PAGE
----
Community-focused study highlights how to improve child nutrition
UK researchers have worked with collaborators in India to design a series of community-focused methods to improve child nutrition.
The interventions developed in the PANChSHEEEL study can be used by households, communities, health and education organisations and government and include teaching people about feeding practices and nutrition for a child’s first 1,001 days, links to infection, hygiene and sanitation guidance such as hand-washing, and waste management.
The study was funded by UK Research and Innovation (UKRI) through the Medical Research Council and the Global Challenges Research Fund, and was a collaboration between UCL, Save the Children, Jawarharlal Nehru University, Delhi, and the Indian Institute of Technology, Delhi.
UKRI Executive Champion for International, Professor Andrew Thompson, said: “We know from experience that the best way to deliver sustainable change is to bring together global research expertise alongside local organisations and community groups who have direct experience of the challenges on the ground.
“It’s why the UK government’s Global Challenges Research Fund, jointly delivered by UKRI, was established; to enable truly inclusive, interdisciplinary research which draws on the experience and knowledge of community groups as well as international agencies, researchers from diverse disciplines, governments and NGOs to deliver a coordinated response.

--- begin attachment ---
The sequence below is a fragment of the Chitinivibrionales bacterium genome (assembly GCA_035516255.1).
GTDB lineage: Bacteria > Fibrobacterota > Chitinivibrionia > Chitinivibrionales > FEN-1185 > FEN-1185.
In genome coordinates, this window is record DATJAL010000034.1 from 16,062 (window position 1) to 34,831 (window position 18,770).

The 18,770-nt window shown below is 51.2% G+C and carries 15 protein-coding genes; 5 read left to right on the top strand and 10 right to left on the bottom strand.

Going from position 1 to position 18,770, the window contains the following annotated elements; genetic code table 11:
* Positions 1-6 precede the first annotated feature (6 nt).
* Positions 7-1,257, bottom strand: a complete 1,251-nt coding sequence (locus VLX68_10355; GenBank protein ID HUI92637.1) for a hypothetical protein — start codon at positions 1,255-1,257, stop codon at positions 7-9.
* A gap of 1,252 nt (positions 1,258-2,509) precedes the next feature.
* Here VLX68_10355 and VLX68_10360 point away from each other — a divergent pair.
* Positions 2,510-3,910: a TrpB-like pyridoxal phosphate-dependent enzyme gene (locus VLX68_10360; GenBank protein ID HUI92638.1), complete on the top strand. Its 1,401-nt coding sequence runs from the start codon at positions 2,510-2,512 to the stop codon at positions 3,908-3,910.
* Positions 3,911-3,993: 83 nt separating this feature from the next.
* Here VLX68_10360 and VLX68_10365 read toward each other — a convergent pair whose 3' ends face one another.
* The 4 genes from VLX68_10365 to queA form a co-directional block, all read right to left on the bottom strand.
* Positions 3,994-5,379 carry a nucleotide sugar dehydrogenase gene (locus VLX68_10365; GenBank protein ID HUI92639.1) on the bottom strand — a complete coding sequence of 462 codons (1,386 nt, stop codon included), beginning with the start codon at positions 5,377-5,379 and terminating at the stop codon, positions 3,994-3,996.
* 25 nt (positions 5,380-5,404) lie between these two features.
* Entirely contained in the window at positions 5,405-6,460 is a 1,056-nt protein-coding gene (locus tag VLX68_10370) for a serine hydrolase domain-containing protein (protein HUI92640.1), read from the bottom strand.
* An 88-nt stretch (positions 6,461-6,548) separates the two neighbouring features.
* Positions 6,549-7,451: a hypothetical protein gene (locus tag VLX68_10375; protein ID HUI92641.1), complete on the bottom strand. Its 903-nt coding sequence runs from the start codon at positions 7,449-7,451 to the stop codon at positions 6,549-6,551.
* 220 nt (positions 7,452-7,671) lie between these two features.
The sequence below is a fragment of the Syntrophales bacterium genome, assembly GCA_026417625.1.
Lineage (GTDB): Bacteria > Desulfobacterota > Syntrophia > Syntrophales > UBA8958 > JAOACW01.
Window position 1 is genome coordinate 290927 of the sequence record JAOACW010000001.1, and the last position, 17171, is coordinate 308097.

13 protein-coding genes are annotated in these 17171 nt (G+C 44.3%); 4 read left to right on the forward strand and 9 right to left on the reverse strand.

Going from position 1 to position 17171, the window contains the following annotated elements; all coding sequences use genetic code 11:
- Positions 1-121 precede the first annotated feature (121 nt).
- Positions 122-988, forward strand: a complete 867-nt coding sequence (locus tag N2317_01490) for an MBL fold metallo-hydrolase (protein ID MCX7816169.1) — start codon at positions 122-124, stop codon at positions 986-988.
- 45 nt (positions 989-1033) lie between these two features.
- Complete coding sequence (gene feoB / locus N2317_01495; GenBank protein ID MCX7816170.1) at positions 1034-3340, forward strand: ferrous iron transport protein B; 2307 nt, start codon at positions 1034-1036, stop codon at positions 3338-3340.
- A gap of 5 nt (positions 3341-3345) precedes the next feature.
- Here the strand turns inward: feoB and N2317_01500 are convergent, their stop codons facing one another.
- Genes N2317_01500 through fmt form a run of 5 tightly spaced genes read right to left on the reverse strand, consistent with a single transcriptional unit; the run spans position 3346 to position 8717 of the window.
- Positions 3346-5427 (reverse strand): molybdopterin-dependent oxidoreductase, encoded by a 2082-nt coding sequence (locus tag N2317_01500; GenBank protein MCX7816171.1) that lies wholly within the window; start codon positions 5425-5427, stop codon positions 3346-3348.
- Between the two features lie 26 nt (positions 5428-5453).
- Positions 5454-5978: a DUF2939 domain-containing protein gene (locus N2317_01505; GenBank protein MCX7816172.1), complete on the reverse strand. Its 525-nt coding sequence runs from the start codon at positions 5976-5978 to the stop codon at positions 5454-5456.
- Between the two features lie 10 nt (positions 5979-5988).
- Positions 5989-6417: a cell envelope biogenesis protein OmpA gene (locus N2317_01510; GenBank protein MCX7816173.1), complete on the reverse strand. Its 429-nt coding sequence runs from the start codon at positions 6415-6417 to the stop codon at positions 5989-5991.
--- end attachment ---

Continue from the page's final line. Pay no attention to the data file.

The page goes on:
“PANChSHEEEL is a great example of how working in partnership we can use research to holistically tackle a range of truly complex issues for the benefit of children right now and for generations to come.”
The study was conducted in the Banswara district in Rajasthan, India, with members of the community participating to co-develop the intervention package to improve infant and young children feeding and care practise. The approach was centred on schools as places of mobilisation, linked with Anganwadi (rural child care centre) workers.
Professor Monica Lakhanpaul, Professor of Integrated Community Child Health at the UCL Great Ormond Institute of Child Health and the study’s principal investigator, said: “Schools are a key part of our intervention as a recognised platform for social change, so we envisage that schools – where communities come together, teachers are respected and children can be change agents even in the homes – can be a forum to enhance existing platforms of community health delivery such as the Anganwadi centres.”
Dr.Rajesh Khanna, Senior Technical Advisor for Health and Nutrition at Save the Children said: “Tackling the problem of undernutrition requires cross-sectoral and context-specific interventions.
“The PANChSHEEEL study has been unique as it has not only collected information on both nutrition specific and nutrition sensitive factors, but also utilised the information effectively for developing the intervention package working together with the community. The emerging design is extremely relevant in the context of POSHAN Mission.”
For further information visit the UCL website.
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